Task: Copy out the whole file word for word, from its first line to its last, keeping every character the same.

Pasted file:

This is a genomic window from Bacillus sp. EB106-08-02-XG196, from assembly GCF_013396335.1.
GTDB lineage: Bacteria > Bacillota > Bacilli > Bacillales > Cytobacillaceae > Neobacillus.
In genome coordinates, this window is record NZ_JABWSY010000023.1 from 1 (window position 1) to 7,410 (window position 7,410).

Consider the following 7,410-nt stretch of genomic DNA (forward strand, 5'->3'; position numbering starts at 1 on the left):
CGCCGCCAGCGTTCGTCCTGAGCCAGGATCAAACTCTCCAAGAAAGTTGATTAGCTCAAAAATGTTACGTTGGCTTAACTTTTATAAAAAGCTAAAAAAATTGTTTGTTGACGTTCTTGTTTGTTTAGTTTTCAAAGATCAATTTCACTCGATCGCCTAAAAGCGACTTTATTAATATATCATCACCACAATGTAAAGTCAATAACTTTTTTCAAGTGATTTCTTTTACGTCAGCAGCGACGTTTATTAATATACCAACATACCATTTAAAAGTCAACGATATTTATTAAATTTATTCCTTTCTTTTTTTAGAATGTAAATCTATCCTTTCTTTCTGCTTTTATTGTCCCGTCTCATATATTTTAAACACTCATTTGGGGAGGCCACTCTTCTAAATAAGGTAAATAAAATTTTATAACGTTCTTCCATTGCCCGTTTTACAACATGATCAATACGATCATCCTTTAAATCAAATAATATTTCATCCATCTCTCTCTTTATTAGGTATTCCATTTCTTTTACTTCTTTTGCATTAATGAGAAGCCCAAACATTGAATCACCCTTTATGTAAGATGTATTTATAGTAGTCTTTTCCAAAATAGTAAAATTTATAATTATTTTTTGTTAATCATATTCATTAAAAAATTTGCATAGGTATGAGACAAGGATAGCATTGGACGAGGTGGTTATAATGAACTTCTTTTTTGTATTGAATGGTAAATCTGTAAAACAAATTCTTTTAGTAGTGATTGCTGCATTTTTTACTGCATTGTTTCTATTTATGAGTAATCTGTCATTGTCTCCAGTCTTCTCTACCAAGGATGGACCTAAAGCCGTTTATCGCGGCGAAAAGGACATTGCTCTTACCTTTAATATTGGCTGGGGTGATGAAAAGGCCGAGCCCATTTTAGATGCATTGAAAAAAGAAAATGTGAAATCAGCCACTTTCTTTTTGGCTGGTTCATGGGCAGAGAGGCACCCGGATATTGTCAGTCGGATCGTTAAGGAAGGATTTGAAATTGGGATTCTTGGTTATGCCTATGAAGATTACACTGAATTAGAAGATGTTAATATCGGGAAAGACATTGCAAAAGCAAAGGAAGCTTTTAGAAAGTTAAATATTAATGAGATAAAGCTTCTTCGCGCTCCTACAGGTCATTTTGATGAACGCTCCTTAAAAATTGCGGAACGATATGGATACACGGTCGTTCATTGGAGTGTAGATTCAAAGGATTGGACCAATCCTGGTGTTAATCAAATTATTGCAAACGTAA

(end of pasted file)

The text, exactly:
This is a genomic window from Bacillus sp. EB106-08-02-XG196, from assembly GCF_013396335.1.
GTDB lineage: Bacteria > Bacillota > Bacilli > Bacillales > Cytobacillaceae > Neobacillus.
In genome coordinates, this window is record NZ_JABWSY010000023.1 from 1 (window position 1) to 7,410 (window position 7,410).

Consider the following 7,410-nt stretch of genomic DNA (forward strand, 5'->3'; position numbering starts at 1 on the left):
CGCCGCCAGCGTTCGTCCTGAGCCAGGATCAAACTCTCCAAGAAAGTTGATTAGCTCAAAAATGTTACGTTGGCTTAACTTTTATAAAAAGCTAAAAAAATTGTTTGTTGACGTTCTTGTTTGTTTAGTTTTCAAAGATCAATTTCACTCGATCGCCTAAAAGCGACTTTATTAATATATCATCACCACAATGTAAAGTCAATAACTTTTTTCAAGTGATTTCTTTTACGTCAGCAGCGACGTTTATTAATATACCAACATACCATTTAAAAGTCAACGATATTTATTAAATTTATTCCTTTCTTTTTTTAGAATGTAAATCTATCCTTTCTTTCTGCTTTTATTGTCCCGTCTCATATATTTTAAACACTCATTTGGGGAGGCCACTCTTCTAAATAAGGTAAATAAAATTTTATAACGTTCTTCCATTGCCCGTTTTACAACATGATCAATACGATCATCCTTTAAATCAAATAATATTTCATCCATCTCTCTCTTTATTAGGTATTCCATTTCTTTTACTTCTTTTGCATTAATGAGAAGCCCAAACATTGAATCACCCTTTATGTAAGATGTATTTATAGTAGTCTTTTCCAAAATAGTAAAATTTATAATTATTTTTTGTTAATCATATTCATTAAAAAATTTGCATAGGTATGAGACAAGGATAGCATTGGACGAGGTGGTTATAATGAACTTCTTTTTTGTATTGAATGGTAAATCTGTAAAACAAATTCTTTTAGTAGTGATTGCTGCATTTTTTACTGCATTGTTTCTATTTATGAGTAATCTGTCATTGTCTCCAGTCTTCTCTACCAAGGATGGACCTAAAGCCGTTTATCGCGGCGAAAAGGACATTGCTCTTACCTTTAATATTGGCTGGGGTGATGAAAAGGCCGAGCCCATTTTAGATGCATTGAAAAAAGAAAATGTGAAATCAGCCACTTTCTTTTTGGCTGGTTCATGGGCAGAGAGGCACCCGGATATTGTCAGTCGGATCGTTAAGGAAGGATTTGAAATTGGGATTCTTGGTTATGCCTATGAAGATTACACTGAATTAGAAGATGTTAATATCGGGAAAGACATTGCAAAAGCAAAGGAAGCTTTTAGAAAGTTAAATATTAATGAGATAAAGCTTCTTCGCGCTCCTACAGGTCATTTTGATGAACGCTCCTTAAAAATTGCGGAACGATATGGATACACGGTCGTTCATTGGAGTGTAGATTCAAAGGATTGGACCAATCCTGGTGTTAATCAAATTATTGCAAACGTAA